However the most compelling staircase spirals down one of the new structures, JC Contemporary (pictured), which houses exhibition spaces for contemporary art. While the interior consists of this stunning staircase, high ceilings, wide expansive walls, and copious amounts of natural light, the exterior is composed of perforated black aluminium bricks, providing contrasting contemporary aesthetic to the rest of the compound. Making a commitment to bring quality international art and simultaneously provide a platform for local artists, the fine arts department of Tai Kwun, helmed by Tobias Berger, aims to revolutionize perceptions of contemporary art and allow the local art scene to develop. With an exhibition program and space modeled on a European Kunsthalle, with no permanent collection, JC contemporary will feature six to eight exhibitions a year. Kicking off the opening with Dismantling the Scaffold, curated in collaboration with local collective/arts organization Spring Workshop and a solo exhibition by local artist Wing So Po, featuring works incorporating traditional Chinese medicine. Wing’s practice is intrinsically reflective of Hong Kong, works featured in Dismantling the Scaffold tell different stories pertaining to the city and its culture.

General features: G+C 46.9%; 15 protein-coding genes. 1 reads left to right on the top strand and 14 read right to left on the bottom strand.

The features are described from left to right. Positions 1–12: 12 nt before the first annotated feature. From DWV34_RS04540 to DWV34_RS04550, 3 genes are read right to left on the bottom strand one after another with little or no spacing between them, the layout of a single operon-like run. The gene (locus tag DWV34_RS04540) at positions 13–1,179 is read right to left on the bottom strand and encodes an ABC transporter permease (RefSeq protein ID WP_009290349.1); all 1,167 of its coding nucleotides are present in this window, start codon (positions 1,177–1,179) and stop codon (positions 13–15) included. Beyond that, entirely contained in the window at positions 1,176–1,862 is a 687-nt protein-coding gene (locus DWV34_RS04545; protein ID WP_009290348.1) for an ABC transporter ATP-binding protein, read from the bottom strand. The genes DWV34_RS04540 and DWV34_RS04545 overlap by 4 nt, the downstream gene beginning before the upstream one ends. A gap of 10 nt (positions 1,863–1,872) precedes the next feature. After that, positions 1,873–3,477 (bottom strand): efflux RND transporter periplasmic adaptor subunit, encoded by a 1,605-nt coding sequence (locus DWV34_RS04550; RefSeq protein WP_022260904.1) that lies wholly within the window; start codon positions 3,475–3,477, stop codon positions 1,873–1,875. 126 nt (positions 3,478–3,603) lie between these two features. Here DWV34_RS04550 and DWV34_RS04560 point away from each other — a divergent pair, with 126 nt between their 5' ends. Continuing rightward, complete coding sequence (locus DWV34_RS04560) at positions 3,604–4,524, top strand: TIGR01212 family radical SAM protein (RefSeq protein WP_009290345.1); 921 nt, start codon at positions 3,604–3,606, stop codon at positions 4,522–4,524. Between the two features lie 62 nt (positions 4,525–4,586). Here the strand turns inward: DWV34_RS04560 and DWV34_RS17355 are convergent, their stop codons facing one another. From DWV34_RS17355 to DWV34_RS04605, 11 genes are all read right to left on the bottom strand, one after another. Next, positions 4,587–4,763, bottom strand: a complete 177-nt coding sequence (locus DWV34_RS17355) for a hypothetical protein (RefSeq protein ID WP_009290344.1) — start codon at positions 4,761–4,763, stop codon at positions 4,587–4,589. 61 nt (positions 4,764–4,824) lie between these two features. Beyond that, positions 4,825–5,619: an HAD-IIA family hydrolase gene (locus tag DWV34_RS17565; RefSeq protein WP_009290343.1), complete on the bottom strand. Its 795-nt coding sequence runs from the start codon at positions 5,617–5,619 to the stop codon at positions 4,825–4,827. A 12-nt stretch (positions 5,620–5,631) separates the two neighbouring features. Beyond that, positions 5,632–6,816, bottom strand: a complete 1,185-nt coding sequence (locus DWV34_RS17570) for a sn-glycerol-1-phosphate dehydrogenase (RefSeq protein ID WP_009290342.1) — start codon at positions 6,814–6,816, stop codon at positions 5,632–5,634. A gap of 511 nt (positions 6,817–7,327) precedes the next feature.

Similarly, in its totality, the Tai Kwun project mirrors Hong Kong as a city, in its art, architecture and inherited history. The combination of modern and colonial design echoes it’s diverse nature, and the interlinking walkways and liberating views of towering skyscrapers from wide-spanning courtyards are physically representative of its urban features. The curatorial focus on local artists further emphasizes the project’s commitment in culturally developing the city, as does the aim of bringing works by significant international artists. A visit to Tai Kwun is completely free of charge and open to all. The accessibility of the location, a string of new restaurants and lifestyle stores make it visitor friendly, and fulfills its purpose in catering to the Hong Kong public. Because if one thing holds true, it is that there is nothing Hong Konger’s love more than their city, and Tai Kwun reflects exactly this.